In this session we wish to bring together those interested in working though what is being loosely termed ‘object-oriented philosophy,’ or ‘object-oriented ontology’, in emerging areas such as ‘speculative realism.’ Whilst geographers have long sought to ‘ground’ their objects of inquiry in the validating power of the Subject-perceiver-expert, recent years have seen a concerted effort to ask object-orientated questions in ways that neither presuppose such a subject nor presume that ‘things’ conform to the conditions or constraints of human perception or understanding. In the process, such reflections have engendered sympathetic but also at times difficult relations with, for example, Badiou’s subjectless objects, Deleuze and Guattari’s assemblages (agencements), Serres’ Angels and quasi-objects, Simondon’s pre-individual fields and singularities, Harman’s Object-Oriented Philosophy and Bryant’s ‘onticology’, Latour’s ‘democracy of things’, Bennett’s ‘vibrant matter’, Heidegger’s tools, and things ‘in-themselves’ existing before, beyond or beside the metaphysical solipsism of Kant’s ‘Copernican Turn.’

We are especially interested in how geographic terms such as space, place, distance, proximity, differentiation, localization, mobility, and stillness might be re-imagined in this work. What are the implications for technical objects, objets d’art, and ‘assemblages’? How do we attend to and account for the difference of ‘natural’ objects or things-in-themselves? What do notions such as ‘ecology’ mean for object-oriented approaches? What is the refined role of the senses and/or cognition in an approach that seeks to comprehend the mind-independent status of objects? And, how does such an enquiry change or challenge the stakes for theories of emergence?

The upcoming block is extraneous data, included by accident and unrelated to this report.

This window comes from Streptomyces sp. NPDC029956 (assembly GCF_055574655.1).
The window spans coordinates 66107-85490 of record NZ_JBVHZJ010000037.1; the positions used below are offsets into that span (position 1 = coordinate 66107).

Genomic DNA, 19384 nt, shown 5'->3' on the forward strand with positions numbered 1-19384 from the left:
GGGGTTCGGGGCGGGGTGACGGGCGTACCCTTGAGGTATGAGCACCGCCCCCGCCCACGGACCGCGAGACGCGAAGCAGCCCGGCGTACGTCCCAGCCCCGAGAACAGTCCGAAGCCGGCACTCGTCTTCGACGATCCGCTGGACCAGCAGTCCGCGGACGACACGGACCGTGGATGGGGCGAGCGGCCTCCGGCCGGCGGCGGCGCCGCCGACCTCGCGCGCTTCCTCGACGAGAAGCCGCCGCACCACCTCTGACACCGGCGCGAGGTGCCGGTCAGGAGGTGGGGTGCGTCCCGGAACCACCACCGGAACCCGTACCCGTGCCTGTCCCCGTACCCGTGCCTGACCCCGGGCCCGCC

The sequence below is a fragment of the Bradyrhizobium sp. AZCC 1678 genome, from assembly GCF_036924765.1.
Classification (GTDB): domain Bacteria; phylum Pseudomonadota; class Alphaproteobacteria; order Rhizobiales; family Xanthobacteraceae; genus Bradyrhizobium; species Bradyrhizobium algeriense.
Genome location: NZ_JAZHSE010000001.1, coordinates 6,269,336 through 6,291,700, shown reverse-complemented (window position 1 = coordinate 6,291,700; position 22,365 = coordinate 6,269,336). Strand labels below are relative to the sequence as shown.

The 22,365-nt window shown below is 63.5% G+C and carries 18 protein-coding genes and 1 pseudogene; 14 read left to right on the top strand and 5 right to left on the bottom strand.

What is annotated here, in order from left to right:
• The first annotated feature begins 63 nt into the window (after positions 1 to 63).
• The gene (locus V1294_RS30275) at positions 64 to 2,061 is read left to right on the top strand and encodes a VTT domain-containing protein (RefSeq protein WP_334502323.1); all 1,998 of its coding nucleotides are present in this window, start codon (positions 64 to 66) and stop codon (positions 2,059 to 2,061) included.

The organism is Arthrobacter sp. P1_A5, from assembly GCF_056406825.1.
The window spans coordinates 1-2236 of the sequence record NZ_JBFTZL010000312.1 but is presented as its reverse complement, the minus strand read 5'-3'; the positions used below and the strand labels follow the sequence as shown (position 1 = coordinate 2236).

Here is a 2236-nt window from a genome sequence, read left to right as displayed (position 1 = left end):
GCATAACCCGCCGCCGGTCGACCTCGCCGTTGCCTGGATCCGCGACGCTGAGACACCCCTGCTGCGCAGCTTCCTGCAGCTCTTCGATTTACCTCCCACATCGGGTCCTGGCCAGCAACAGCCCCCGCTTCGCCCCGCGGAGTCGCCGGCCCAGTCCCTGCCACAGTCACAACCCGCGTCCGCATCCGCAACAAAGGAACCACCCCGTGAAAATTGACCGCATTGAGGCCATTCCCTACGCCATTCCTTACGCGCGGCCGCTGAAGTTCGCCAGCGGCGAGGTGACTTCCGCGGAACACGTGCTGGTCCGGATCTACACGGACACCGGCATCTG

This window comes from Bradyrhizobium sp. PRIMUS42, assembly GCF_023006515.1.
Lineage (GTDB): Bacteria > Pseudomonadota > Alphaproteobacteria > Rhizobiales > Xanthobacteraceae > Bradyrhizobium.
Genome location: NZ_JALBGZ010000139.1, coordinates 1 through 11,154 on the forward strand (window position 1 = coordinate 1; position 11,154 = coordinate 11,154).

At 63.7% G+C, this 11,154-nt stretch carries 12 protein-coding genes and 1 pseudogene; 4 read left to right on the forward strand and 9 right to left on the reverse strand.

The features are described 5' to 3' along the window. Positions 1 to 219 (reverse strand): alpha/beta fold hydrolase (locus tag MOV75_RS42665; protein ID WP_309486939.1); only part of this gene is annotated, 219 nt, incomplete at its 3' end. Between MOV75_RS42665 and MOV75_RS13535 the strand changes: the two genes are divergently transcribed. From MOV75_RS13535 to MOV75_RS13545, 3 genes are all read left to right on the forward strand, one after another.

Thematic objects may include, but are not limited to:

The arche-fossil
Vicarious causation
The democracy of objects
Distinctions between Objects and Things-in-themselves
The changing statuses of the commodity and the money form
Techné
Bios
Ontography
New treatments of phenomena and understanding
The return of the transcendental

Abstracts should be sent to both Deborah Dixon (dxd@aber.ac.uk) and Keith Woodward (kwoodward@wisc.ed) by October 15, 2010.